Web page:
There are also distributional implications affecting social protection. Richer households (top decile) have on average four members for whom 2.8 (70 percent) are of working age. The corresponding figures for the poorest households are 7.8 member of whom only 3.9 (50 percent) are of working age (HIES, 2016/17). Unsurprisingly, women’s employment rates are higher and unemployment is lowest among higher income households. As poorer households rely almost exclusively on income from work, the limited employment opportunities for women increase the need for social protection, limit the potential of contributory social insurance, and add to women’s economic vulnerability at the individual level.
Moving forward: Priority policy areas
There are ongoing concerted efforts at the strategic, institutional and programme levels that are all in the right direction. The National Strategy for Social Protection (2019- 20223) is a reflection of the overall national vision. However, for the envisaged policy agenda to be transformative and equitable, the structural issues highlighted above would need to be addressed.
Linking social protection policy with decent job creation
The development model a country adopts and the resulting outcomes of the labour market are critical for social protection. If those who want to work can find work at decent wages and unemployment is low, then households will have much of the needed income security and will be better prepared to weather the effect of risks. In parallel the need for publicly funded (non-contributory) social protection will be reduced as workers will be in a better position to pay their social insurance contributions and will be less dependent on tax-financed social protection benefits. Furthermore, the Government will be able to raise more tax revenues to support public social services. Creating more decent jobs requires a comprehensive set of policies starting with a reduction in the role of Government as an employer and an improvement in the working conditions (especially wages) in the private sector. This would require revitalizing the private sector that has been and is still characterized by low productivity and informality.
Increasing women’s economic participation
Irrespective of causes for low rates of labour force participation and those responsible for the high unemployment rates, the limited role women play in the economy has implications for social protection and, as mentioned earlier, GDP growth. Again, the role of the private sector cannot be overrated. As long as women remain outside the economic sphere, the more they will remain vulnerable and the heavier the social protection burden on the Government will be. Lack of effective and affordable transportation has repeatedly been identified as a key constraint in addition to low wages that do not provide incentives for women to join the labour market in the absence of child care. The agenda for increasing women’s economic participation is clear and relates to better public services (such as transport and child care), decent work opportunities, gender equality and harassment at work.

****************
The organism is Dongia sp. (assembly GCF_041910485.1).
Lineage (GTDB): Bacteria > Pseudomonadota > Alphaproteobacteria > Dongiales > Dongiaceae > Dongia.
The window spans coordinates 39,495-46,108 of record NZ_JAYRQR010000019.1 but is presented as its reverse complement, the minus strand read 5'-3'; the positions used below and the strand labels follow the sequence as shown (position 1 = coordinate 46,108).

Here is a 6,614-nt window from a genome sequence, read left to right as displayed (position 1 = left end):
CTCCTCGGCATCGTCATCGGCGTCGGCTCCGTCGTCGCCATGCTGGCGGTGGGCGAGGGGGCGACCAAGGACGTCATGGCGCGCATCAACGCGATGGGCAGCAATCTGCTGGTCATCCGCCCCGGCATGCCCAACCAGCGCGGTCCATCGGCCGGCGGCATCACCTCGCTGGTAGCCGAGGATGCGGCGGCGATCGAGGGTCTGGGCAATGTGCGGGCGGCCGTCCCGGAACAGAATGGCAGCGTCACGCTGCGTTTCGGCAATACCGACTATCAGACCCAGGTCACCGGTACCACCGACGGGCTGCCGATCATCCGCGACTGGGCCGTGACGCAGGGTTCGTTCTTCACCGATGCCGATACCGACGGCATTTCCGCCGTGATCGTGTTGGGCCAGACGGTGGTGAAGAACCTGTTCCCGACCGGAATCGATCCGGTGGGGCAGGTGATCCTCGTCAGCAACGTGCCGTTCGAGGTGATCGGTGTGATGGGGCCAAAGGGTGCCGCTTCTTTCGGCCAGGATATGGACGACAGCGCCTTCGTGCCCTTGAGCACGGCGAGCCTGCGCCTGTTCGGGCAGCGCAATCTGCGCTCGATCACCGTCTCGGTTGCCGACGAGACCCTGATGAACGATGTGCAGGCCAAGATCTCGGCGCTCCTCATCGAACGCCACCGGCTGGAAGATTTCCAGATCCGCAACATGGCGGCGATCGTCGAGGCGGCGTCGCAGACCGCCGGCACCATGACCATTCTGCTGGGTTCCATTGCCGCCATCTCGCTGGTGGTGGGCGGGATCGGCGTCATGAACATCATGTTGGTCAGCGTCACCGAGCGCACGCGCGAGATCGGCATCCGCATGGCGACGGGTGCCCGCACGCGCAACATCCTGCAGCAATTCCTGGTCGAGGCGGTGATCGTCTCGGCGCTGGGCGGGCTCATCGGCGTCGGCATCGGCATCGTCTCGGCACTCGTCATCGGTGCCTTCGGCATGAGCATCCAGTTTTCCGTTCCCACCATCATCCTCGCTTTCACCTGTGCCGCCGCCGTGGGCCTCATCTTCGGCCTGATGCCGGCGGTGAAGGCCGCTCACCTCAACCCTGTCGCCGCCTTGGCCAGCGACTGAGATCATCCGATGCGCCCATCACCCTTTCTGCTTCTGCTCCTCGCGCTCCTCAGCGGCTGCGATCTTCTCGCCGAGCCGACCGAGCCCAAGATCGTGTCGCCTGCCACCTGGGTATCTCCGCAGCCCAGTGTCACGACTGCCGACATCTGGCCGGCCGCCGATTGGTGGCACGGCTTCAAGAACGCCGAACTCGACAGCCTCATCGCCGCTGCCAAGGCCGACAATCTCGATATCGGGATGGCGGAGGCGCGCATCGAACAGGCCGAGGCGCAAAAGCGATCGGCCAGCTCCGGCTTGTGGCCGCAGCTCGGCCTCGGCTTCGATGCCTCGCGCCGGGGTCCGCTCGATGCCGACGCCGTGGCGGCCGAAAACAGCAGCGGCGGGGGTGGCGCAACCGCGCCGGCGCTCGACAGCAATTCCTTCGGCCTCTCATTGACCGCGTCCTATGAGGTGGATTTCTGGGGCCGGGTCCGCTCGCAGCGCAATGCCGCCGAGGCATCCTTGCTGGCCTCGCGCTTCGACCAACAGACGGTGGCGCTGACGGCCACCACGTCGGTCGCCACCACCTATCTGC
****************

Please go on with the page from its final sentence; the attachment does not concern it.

Strengthening the role of social protection in reducing inequality
High levels of income and wealth inequality can have detrimental impacts on society in general as well as on economic growth. Social protection has proven to be an effective measure for tackling disparities in income and unequal access to quality health care and education as well as empowering vulnerable populations. By reducing inequalities, social protection promotes sustainable development: It supports inclusive growth and facilitates social integration. Therefore there is a need to improve the quality of and access to public services (primarily health, education and transport) which would reduce the dependency on poverty alleviation programmes. In fact social protection is integrally about investments in human capital such as on health and education. Such an integrated approach will mark a departure from past approaches whereby social protection has often focused reducing poverty in the short-run. A longer-term perspective is required that would link social protection with the broader national economic and social development objectives and policies in order not to leave anyone behind.
Strengthening and expanding social protection in Jordan would need more funds to be allocated to it. This is difficult given the elevated levels of public debt and the relatively small tax base - at least in the short run. However, it has been repeatedly noted that the distribution of social protection spending is not pro-poor with pensions consisting the bulk of it and being unsustainable given their high replacement ratio (pensions to contributions) and early retirement opportunities. Successful rebalancing public social spending by switching toward areas that have high social returns can bypass the pressures arising from the high deficits and debt.
Jordan has an established and long history of producing visions, strategies, plans, policies and programmes. Each one of them and all taken together can be used in a coherent way to define a transformative way forward making the total greater than the sum of the parts. Similarly, a lesson from the past that should be avoided is that visionary aspirations have at times been hampered by slow or intermittent implementation. In several occasions implementation has been reactive, was not followed till the end, lacked rigorous monitoring, and the results of evaluations, if carried out, were not fully utilized in follow up efforts. Nevertheless, the Jordan National Strategy for Social Protection provides a promising basis for moving forward and can be regularly updated as the situation changes and be developed further so that it becomes the springboard for transformative reforms. Two prerequisites for this are, first, an effective implementation modality with the necessary political will and technical capacity; and, second, an evidence-based analysis to be used as the basis for establishing a Social Protection Floor. Both can benefit from international support and lessons from the international experience.
Dr. Mary Kawar/ is the former Jordanian Minister for Planning and International Cooperation